Asian shares fell Monday as concerns about slumping corporate profits and the still-uncertain outlook for the global economy fueled a retreat from recent highs, keeping the safe-haven yen broadly higher.
Investors are hoping that the global economy may have hit a bottom, though the timing and potential strength of a recovery are far from clear. The MSCI index of Asian stocks outside Japan has surged 53 percent from its 2009 low on March 4 to its yearly high on May 11, but the global equity rally has shown signs of losing steam in recent days.
The euro slid as low as 127.42 yen on trading platform EBS, down 0.8 percent from late New York trade on Friday. The U.S. dollar fell 0.5 percent to 94.75 yen, staying near a two-month low of 94.55 yen struck earlier on EBS. Growing investor caution is affecting riskier assets such as oil, which slumped nearly 4 percent on Friday amid doubts about the strength of global
demand for energy. U.S. crude futures were flat above $56 a barrel.
Japan's Nikkei 225 Average shed 2.4 percent to hit its lowest close since May 1, with exporters such as Sony sinking as the yen advanced against the dollar. Panasonic dropped 7.6 percent after it forecast a bigger-than-expected annual loss following a record quarter of red ink, battered by weak demand, price falls and restructuring costs.
Seoul shares finished down 0.3 percent, led by energy issues including SK Energy, weighed down by weakness in the won currency and recent falls in crude prices, but gains in automakers lent support.
Australian stocks closed 1 percent lower, trimming earlier losses as the banks improved in afternoon trade, while concerns about the economic outlook hit mining stocks and an unending wave of capital-raisings hurt sentiment. Clothing retailer Billabong International and grains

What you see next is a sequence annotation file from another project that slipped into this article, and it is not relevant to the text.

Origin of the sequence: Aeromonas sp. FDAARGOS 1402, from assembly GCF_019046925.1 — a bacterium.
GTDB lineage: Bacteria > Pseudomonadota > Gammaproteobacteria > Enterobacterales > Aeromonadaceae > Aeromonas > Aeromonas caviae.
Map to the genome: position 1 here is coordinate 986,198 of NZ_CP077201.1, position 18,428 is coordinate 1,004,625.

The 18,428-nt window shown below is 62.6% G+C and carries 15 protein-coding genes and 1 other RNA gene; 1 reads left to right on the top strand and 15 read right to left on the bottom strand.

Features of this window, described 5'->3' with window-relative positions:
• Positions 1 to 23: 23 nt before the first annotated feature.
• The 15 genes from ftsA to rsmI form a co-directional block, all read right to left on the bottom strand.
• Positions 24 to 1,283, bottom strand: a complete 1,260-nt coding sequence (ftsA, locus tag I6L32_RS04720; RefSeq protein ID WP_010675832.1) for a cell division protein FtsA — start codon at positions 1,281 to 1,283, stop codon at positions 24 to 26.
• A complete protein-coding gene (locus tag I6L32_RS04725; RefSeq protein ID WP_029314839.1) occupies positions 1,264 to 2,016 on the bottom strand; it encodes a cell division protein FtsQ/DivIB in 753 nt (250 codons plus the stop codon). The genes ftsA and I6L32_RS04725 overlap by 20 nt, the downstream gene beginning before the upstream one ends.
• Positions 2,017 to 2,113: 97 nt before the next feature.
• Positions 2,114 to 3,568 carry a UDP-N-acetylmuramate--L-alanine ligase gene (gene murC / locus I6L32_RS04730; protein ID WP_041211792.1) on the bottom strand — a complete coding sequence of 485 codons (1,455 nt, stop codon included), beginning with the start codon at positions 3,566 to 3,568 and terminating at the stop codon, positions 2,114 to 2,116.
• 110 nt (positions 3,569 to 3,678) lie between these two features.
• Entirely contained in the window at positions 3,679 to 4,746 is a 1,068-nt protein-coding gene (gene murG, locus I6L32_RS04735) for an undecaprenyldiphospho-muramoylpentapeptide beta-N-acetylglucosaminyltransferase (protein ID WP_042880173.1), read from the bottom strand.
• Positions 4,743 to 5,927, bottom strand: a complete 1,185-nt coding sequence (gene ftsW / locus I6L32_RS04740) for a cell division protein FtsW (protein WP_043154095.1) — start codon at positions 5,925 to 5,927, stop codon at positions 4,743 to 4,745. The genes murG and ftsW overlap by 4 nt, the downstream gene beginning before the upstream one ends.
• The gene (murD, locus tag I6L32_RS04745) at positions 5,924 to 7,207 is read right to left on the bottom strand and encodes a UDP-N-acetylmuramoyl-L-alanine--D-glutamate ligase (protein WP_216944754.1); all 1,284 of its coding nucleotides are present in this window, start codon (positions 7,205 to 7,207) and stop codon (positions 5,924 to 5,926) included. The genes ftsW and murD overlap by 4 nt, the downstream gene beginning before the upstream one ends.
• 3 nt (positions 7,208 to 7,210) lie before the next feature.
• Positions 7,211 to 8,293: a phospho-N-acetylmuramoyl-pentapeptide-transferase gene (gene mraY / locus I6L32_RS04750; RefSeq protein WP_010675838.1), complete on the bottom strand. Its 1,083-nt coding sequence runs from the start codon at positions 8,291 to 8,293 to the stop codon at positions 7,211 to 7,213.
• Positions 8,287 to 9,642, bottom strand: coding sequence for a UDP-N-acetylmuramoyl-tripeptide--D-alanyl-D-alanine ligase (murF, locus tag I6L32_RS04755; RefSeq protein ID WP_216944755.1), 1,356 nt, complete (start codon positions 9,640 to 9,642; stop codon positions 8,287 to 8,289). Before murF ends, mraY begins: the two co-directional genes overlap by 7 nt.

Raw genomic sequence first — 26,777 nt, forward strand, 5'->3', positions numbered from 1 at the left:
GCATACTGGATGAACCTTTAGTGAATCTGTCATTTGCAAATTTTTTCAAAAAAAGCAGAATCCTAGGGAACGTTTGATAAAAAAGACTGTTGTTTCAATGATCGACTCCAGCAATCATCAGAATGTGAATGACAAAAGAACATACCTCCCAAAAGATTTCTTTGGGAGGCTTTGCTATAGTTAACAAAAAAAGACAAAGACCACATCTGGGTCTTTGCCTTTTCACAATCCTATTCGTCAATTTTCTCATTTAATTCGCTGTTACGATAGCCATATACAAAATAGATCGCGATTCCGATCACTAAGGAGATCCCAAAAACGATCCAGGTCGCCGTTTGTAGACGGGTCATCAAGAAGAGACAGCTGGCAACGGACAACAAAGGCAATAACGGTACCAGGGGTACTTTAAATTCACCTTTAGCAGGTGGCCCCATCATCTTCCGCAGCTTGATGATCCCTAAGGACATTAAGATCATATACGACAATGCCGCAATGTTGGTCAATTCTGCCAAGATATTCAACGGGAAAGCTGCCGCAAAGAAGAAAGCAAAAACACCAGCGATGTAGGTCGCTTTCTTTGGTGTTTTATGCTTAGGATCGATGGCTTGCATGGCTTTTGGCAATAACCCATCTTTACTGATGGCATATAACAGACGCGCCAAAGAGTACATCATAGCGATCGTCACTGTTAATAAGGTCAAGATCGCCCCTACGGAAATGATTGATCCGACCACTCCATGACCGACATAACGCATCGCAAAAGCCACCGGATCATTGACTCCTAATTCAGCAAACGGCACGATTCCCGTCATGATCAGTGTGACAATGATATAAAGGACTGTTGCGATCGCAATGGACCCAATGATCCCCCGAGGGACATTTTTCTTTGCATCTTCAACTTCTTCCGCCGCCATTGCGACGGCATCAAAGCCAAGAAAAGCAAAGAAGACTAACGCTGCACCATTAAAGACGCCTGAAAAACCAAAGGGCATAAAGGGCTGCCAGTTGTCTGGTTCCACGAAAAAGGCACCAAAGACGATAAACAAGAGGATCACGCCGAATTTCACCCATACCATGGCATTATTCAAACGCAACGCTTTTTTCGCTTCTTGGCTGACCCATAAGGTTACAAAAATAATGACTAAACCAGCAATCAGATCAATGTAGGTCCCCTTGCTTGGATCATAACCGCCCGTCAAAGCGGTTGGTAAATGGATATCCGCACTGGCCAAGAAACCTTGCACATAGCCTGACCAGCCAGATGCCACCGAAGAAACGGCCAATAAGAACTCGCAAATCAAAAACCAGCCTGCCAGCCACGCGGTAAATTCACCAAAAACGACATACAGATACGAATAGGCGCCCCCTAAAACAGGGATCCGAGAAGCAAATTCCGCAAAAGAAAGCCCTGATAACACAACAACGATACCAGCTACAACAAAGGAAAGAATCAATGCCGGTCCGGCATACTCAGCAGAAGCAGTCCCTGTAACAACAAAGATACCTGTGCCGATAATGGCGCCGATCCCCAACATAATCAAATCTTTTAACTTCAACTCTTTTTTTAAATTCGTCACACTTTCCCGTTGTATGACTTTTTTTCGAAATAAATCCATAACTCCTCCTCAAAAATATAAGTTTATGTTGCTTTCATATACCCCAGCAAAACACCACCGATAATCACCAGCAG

handler GrainCorp both announced plans to raise equity, the latest in a series that has seen Australian firms raise around $18 billion so far this year.
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Hong Kong shares rose 1.4 percent despite a record contraction in the local economy and an economic slump in euro-zone countries, while lower oil prices hit energy stocks hard. Shares of Esprit, the world's No.6 fashion brand by market capitalization, tanked 2.5 percent on concern over its earnings outlook amid a recession in its core markets in Europe, in particular Germany, which constitutes half of its revenue.
Singapore's Straits Times Index swung into the black, up 1.6 percent. This after data showing that key exports contracted for a 12th straight month in April, and at a faster pace as the ongoing global economic meltdown, was released. Singapore Airlines, the second biggest carrier by market value, rose 3.3 percent after it saw passenger loads stabilize in April.
China's Shanghai Composite Index edged 0.3 percent higher, with financial and property shares weak but Yangtze Power surged in heavy volume after announcing a restructuring plan, draining money from other large caps, analysts said. Yangtze rose as its shares resumed trade after a one-year suspension, boosted by a 107.5 billion yuan restructuring plan that will give it ownership of the world's largest hydropower facility at Three Gorges Dam.